as far as I know,no.also those elements are found chelated in liquid fertilizers so nothing can be further changed
While I agree with you that chelated compounds are nearing a thermodynamic sink, to suggest that they are devoid of reactivity would preclude their uptake and utilization by plants. The chelated nutrient metals can still undergo reactions with thiosulfate, but the nature of the metals is what will untimatly determine their divergent paths from toxic heavy metals.
The 'anti-chlorine' compounds discussed in this thread is the sodium salt of the thiosulfate anion which is the active compound which reduces (give electrons) to hypochlorite (bleach) to render it as a harmless chloride anion.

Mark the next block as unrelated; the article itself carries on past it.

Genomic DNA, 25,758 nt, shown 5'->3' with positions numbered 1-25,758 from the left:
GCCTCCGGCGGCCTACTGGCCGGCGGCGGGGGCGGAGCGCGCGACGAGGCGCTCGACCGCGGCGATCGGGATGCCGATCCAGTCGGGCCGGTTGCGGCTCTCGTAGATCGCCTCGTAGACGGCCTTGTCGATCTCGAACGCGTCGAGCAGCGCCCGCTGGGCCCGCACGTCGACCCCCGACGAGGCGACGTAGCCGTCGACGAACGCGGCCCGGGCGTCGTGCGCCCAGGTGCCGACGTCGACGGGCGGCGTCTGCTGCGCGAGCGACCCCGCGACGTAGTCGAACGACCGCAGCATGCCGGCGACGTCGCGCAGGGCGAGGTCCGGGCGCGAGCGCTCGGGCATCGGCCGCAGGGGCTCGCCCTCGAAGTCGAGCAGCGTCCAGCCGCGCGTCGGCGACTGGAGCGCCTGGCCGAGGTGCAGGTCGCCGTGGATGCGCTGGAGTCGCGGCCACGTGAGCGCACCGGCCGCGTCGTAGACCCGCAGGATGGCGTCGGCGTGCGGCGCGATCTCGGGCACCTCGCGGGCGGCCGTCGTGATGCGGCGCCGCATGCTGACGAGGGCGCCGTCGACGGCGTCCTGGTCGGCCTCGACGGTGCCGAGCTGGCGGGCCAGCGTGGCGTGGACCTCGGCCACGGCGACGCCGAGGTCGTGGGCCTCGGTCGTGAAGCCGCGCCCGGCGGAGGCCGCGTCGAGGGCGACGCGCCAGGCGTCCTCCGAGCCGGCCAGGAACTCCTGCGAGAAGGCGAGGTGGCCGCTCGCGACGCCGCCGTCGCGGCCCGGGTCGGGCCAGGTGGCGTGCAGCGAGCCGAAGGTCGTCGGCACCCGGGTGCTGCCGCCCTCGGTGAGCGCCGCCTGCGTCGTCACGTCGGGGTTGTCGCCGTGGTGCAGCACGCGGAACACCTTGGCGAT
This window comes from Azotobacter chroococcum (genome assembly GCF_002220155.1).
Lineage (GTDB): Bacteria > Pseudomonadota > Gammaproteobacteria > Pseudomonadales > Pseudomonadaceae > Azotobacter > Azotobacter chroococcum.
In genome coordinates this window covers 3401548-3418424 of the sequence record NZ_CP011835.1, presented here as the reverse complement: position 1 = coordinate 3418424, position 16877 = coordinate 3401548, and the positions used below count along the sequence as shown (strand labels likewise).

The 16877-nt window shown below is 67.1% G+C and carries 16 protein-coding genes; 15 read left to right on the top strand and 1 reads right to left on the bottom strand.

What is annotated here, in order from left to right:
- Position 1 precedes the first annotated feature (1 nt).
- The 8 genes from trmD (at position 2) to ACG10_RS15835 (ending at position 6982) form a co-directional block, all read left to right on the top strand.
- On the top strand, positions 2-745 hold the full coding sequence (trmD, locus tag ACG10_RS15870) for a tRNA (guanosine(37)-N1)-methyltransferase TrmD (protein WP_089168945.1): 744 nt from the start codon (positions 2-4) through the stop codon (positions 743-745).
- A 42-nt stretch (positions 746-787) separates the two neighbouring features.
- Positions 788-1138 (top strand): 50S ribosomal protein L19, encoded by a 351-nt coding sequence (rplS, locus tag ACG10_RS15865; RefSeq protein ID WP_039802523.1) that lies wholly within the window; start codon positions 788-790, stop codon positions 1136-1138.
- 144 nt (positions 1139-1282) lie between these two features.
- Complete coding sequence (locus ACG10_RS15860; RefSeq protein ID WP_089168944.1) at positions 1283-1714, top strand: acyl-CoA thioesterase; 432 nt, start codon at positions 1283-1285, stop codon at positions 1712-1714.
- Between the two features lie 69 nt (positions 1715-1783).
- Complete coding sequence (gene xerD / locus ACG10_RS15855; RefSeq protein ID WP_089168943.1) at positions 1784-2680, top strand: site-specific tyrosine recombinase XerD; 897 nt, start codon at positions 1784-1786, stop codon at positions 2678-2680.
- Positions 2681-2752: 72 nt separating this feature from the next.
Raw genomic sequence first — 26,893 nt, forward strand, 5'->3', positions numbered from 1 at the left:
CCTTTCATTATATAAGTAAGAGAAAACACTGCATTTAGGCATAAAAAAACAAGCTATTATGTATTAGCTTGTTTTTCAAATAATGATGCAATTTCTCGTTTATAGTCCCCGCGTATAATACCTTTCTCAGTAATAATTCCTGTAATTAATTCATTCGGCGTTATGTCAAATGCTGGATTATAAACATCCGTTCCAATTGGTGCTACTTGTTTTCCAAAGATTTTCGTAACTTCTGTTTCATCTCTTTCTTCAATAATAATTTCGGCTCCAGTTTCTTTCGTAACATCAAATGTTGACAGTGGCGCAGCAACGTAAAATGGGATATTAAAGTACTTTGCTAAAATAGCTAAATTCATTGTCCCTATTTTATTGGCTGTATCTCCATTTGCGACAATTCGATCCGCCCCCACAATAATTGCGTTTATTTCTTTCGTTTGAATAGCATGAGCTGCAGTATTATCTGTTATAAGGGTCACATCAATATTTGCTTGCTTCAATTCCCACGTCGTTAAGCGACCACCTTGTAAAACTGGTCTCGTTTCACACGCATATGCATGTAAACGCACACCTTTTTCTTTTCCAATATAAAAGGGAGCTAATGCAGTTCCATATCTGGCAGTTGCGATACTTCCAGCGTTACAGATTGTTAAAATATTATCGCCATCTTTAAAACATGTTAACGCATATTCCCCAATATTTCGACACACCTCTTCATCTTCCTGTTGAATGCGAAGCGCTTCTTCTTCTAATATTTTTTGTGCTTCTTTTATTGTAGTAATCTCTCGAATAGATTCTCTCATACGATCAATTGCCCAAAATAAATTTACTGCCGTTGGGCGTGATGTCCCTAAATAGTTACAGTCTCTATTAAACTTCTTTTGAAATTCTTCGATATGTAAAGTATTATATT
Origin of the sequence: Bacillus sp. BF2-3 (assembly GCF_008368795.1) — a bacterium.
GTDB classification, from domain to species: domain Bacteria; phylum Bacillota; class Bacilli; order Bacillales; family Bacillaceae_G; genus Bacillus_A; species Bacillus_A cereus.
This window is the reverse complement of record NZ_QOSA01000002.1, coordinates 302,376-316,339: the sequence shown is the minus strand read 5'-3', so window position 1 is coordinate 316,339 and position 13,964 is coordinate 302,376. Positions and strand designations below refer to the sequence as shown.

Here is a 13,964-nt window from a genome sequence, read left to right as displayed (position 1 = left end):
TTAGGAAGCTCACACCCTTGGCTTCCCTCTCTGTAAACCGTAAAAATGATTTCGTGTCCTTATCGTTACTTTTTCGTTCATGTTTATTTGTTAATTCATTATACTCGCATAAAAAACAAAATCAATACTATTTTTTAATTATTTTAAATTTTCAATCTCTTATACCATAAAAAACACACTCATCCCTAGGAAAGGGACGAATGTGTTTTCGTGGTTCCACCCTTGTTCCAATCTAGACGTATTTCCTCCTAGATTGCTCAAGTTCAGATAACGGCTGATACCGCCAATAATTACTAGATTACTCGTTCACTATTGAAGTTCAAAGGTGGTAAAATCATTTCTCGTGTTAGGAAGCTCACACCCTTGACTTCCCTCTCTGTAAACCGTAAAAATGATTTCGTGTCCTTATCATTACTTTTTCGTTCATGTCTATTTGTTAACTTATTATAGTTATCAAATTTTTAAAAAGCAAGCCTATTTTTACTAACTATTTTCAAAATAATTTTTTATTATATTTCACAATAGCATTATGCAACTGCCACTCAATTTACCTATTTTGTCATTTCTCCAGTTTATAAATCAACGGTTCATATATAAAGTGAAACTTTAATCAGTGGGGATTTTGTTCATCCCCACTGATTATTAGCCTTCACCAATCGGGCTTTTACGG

Thiosulfate will ultimatly reduce iron (as an example of a nutrient) which is in the (3+) oxidation state to the (2+) oxidation state. However in our oxidizing atmosphere (~21% O2) iron is quickly oxidized to iron (3+) again. So it will have no effect.
However, the inherent reactivity of toxic heavy metals is vastly different. For example mercury (2+) will react with thiosulfate to form insoluable mercury sulfide. Other examples of heavy metals form very stable and soluable complexes which are then not uptaken my organisms.
These differences in reactivity, in part, determine why heavy metals are so toxic - the formation of strong, stable complexes with our own sulfur containing proteins.